It turned out that the photographers from El Popular newspaper went in the day of the event (which was 5 days before the publishing date) and we were able to obtain their photos and add to them to those we commissioned privately 3 days later on Monday 16th November.
We believe that this is the first time that a Minhocao 'trench' has been photographed and released to the world.

The story started here:

El Popular Newspaper, Iquitos, Amazon, Peru 13th November 2009 (TRANSLATION)


"Dwellers are afraid at AH Juan Pablo de la Luz in the district of San Juan Buastist
a, because they are sure that a giant boa is round the area.

When heavy rains were falling, the neighbours said they heard sounds similar to those of a tractor, but no one dared to leave their house to see what it was.

In the morning there was a track 20 meters long and 5 wide, enough proof for the people of the presence of a boa who now fear for their lives."

AH Juan Pablo

Photo 1, Day1:
The snake comes up from the ground in a grass field on the edge of the settlement.

For the full report and all the photos follow the link below:


"The Giant Anaconda & Other Inland Sea Serpents" chapter 13 of Bernard Heuvelmans "On the Track of Unknown Animals" Bernard Heuvelmans makes many references to similar events that were witnessed at AH Juan Pablo. Some of these include:

Fritz Muller (1821-1897)
Francisco de Amaral Varella
Friedrich Kelling
Emil Odebrecht
Antonio Jose Branco (early 1860s)

The last report we can find of such an event is in the early 1960s.


Mike & Greg Warner

December 3rd, 2009

LINDSAY SELBY: Breeding giant fish in Thailand

Many fish from other tropical countries thrive in Thai lakes, and in recent years the country has become a breeding centre for exotic species. Lake Monster's owner, Ittiporn Parnitpechedpong, says he began stocking it two years ago so his friends could fish for fun. But what started as a hobby has grown into an increasingly lucrative business.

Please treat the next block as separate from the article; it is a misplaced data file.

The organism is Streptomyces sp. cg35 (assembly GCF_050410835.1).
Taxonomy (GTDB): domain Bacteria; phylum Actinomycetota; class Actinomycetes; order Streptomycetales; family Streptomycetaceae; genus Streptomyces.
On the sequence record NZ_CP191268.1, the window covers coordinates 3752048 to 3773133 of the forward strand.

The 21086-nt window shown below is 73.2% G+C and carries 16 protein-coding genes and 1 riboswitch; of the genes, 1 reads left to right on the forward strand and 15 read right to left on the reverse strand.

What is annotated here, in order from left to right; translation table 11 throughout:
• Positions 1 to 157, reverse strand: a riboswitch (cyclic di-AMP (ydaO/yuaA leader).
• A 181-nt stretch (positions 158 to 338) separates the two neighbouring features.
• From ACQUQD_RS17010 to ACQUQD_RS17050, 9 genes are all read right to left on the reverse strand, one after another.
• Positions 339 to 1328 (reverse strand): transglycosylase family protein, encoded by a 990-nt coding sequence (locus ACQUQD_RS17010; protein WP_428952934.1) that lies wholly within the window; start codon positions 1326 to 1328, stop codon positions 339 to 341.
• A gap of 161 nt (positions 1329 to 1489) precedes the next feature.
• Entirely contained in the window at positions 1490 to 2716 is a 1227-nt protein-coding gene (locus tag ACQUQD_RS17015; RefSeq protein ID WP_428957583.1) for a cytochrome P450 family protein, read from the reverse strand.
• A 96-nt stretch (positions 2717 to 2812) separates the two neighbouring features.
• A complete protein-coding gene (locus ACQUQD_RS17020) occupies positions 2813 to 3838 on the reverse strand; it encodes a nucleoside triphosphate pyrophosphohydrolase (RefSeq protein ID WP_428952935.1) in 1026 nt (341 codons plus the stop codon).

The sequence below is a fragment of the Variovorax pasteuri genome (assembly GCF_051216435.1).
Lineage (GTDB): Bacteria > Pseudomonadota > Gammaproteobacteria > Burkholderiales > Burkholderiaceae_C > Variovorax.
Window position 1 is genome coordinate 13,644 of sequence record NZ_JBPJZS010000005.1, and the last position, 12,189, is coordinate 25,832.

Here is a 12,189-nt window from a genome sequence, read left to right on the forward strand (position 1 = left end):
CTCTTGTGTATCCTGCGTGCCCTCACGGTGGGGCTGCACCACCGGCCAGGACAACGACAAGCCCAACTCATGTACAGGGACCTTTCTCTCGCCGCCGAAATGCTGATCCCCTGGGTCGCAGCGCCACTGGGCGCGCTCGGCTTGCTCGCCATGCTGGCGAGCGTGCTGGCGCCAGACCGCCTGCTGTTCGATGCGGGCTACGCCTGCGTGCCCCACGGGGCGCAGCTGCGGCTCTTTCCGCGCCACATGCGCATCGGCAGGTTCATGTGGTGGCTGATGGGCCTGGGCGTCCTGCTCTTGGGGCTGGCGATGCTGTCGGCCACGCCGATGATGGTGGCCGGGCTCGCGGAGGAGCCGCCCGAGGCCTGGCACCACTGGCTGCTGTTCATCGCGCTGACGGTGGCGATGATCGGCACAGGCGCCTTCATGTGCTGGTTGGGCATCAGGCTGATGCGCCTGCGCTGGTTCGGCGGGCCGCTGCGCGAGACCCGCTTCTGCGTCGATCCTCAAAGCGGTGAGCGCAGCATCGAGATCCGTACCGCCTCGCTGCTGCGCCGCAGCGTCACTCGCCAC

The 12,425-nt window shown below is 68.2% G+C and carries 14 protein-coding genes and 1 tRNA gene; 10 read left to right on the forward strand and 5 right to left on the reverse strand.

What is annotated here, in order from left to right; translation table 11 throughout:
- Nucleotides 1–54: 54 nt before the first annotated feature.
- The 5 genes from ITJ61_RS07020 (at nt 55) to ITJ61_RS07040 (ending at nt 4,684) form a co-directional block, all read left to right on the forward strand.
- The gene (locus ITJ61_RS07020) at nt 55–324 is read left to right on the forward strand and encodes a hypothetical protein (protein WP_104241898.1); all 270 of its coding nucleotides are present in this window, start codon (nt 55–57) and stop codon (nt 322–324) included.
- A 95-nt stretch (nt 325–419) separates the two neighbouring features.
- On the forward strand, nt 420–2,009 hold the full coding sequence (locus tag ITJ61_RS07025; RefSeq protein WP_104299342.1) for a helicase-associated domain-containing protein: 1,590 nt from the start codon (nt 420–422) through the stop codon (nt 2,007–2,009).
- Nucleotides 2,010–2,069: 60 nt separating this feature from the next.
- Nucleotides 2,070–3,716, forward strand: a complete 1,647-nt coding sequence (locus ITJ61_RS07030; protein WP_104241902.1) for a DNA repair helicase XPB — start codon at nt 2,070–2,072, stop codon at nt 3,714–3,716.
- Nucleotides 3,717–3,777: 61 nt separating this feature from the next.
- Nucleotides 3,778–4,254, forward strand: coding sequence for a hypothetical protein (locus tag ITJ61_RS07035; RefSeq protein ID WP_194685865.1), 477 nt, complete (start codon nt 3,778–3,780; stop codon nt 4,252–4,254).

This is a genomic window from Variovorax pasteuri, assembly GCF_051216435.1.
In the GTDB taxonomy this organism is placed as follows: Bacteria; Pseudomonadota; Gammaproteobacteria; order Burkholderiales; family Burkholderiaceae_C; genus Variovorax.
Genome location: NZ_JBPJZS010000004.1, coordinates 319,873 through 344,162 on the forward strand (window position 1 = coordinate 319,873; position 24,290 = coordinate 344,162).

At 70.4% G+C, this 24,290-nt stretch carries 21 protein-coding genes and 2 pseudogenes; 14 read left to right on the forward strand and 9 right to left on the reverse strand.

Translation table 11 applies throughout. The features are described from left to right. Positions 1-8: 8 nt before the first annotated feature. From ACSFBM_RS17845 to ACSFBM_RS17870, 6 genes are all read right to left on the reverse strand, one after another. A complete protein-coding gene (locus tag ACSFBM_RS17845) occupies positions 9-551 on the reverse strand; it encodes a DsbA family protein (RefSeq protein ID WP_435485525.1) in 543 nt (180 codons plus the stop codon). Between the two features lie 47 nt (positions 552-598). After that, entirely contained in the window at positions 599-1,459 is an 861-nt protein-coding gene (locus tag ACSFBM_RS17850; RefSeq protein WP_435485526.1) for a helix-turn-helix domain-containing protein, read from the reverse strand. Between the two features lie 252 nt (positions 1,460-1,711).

"People want to come and fish for these big fish, especially because many of these exotic species are new for Asia," Parnitpechedpong said. Lake Monster is now a haven for the Mekong giant catfish, a southeast Asian beast that has seen its wild population drop by about 95 per cent over the past century. At 9 feet (2.7 metres) long and 646 pounds (293 kilograms), a Mekong giant catfish currently holds the record for the largest freshwater fish ever caught (see photos).

Lake Monster also hosts alligator gar, which can grow as long as 10 feet (3 metres) and weigh 300 pounds (135 kilograms). These North American giants are not listed as endangered, but habitat loss and overfishing have taken a toll on the species' preferred spawning habitats, contributing to significant population declines. Conservationists are also concerned about another giant inhabitant of Lake Monster, the arapaima, which is becoming increasingly rare in its native Amazonian habitat.

Arapaima can grow more than 10 feet (3 metres) long and 400 pounds (180 kilograms). As an air breather, the species is vulnerable to hunters with harpoons when it surfaces for air every 10 to 20 minutes.

Source with pics and more info:

OLL LEWIS: Yesterday’s News Today


On this day in 1877 the Mary Celeste was found floating near the Azores without her crew. There were no signs of a struggle, there was enough food and fresh water aboard to last for 6 months, and no reports of storms or rough seas in the area. The strange tale of this ghost ship remains a mystery to this day.
And now the news:

Orangutan's photographs become a hit on Facebook
Australian aims to breed 'green' sheep that burp less
The 'pretty as a peacock' spider
Dogs diagnosed with swine flu in China
Giant egg mystery turns out to be joke
An eggcellent practical yoke.